Topeka, Kansas Repeals Domestic Violence Law - A Move Away from Family Restoration

Topeka, Kansas has determined it will no longer prosecute domestic violence assault cases, and has effectively repealed its domestic violence law. Many jurisdictions, in fact, have simply decided in-house to no longer prosecute domestic assaults cases, but Topeka has gone even one step further by repealing their city ordinance. Read the full article at http://slatest.slate.com/posts/2011/10/12/topeka_kansas_repeals_domestic_violence_law_amid_budget_cuts.html.

Misdemeanor domestic violence cases are disliked intensely by most prosecutors. The reasons for this are understandable from their perspective -- often it is a "he said, she said" situation concerning exactly what happened during the incident. It's not unusual for the victim to decide not to cooperate in the prosecution, and, even when the victim does cooperate it is difficult to get a conviction. For a prosecutor with a limited budget, an overwhelming workload, and a limited number of hours in the day during which cases can be resolved, it is much easier to either grant a diversion to the perpetrator or to decide not to prosecute at all.

The unfortunate result of this is victims who believe that even if the violence against them is reported, they will not be taken seriously, or if they are taken seriously the abuser will receive very little in the way of repercussions. Sadly, both of these assumptions are correct.

The tensions that this creates in a community became all too real a few weeks ago in Kansas when the City of Topeka repealed its ordinance against domestic violence thereby decriminalizing the act. This action on the part of the city was precipitated by the district attorney adopting a policy not to prosecute misdemeanor cases committed within the city limits, placing this responsibility on the city instead, due to a ten percent budget cut in the state agency.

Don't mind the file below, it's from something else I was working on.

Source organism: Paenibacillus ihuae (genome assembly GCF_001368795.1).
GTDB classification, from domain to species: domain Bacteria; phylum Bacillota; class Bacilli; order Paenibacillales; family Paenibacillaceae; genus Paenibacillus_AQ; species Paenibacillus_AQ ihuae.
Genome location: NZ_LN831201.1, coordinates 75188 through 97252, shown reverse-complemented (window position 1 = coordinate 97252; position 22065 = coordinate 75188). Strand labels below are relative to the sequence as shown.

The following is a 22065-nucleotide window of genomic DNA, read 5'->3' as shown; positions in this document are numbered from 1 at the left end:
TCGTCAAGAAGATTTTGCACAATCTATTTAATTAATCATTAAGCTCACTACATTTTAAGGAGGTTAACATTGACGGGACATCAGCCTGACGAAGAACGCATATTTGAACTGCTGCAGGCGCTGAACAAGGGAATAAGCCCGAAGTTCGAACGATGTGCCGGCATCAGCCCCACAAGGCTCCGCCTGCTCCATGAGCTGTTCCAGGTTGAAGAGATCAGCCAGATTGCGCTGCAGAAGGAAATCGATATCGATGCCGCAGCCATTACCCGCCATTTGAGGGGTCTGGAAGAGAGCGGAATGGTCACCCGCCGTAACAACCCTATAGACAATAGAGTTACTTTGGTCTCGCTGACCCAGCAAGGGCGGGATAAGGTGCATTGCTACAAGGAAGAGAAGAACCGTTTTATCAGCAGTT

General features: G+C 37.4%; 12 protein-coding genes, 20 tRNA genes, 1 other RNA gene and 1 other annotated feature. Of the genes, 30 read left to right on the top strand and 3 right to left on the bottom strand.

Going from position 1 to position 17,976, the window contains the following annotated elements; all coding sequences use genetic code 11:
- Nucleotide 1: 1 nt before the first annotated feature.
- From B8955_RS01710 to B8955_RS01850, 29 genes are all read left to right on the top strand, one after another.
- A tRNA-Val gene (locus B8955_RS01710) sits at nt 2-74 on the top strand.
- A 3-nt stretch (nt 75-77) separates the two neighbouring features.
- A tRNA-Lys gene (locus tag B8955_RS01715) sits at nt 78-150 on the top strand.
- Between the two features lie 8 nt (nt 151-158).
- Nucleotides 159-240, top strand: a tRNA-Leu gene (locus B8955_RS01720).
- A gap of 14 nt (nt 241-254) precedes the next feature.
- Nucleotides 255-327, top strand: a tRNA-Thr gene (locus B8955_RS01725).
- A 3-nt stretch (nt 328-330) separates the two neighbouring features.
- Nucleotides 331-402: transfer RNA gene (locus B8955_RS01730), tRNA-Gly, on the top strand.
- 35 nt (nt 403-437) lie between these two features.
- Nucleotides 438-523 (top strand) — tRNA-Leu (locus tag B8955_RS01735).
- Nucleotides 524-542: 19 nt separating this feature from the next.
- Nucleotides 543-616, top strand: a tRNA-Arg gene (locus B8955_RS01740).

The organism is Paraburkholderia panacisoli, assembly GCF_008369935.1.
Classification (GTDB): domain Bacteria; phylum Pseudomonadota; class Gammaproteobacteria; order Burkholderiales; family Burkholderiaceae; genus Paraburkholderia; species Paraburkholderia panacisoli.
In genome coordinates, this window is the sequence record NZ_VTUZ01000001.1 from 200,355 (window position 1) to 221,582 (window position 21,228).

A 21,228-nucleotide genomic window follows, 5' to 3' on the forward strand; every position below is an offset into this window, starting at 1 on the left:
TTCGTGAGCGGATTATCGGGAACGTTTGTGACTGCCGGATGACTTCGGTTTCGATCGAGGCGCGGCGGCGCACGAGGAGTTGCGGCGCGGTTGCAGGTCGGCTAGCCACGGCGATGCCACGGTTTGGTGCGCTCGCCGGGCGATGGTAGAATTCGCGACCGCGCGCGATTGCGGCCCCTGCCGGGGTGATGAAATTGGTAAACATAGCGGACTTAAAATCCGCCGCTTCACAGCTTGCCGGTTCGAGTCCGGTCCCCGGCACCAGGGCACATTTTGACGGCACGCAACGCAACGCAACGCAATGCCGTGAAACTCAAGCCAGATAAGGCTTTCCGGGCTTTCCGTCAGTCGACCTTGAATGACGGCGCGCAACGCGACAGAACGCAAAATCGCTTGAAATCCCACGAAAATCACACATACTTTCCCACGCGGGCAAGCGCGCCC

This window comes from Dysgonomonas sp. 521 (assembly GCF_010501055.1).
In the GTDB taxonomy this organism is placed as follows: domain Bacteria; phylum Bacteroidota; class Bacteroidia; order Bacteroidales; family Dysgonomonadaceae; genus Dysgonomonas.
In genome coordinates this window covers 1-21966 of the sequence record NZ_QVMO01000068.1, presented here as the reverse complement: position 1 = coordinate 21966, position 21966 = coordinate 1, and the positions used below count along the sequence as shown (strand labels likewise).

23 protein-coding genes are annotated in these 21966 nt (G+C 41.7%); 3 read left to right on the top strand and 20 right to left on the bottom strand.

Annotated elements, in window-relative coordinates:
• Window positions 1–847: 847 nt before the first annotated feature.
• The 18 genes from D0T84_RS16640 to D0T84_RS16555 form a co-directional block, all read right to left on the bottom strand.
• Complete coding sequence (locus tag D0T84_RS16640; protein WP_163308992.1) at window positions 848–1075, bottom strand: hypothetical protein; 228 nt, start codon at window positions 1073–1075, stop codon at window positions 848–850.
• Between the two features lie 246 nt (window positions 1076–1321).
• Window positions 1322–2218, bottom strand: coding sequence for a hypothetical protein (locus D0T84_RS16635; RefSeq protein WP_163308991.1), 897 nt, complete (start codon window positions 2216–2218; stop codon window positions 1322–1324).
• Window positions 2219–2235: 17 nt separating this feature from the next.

In its desperation to find ways to not have to take on this responsibility, and knowing that the state is statutorily obligated to prosecute domestic violence cases if the city does not, Topeka decided to, in the words of city councilman Chad Manspeaker, "play hardball" with the state." This strategy has apparently worked. Two weeks ago the district attorney's office announced, under tremendous pressure from the media and domestic violence organizations all over the nation, that it would once again begin to prosecute these cases. In truth, they had to: misdemeanor domestic violence is no longer against the law in Topeka and so the city has no authority to prosecute it as a crime, but it is a crime in the state of Kansas - this leaves little choice in who now bears the responsibility.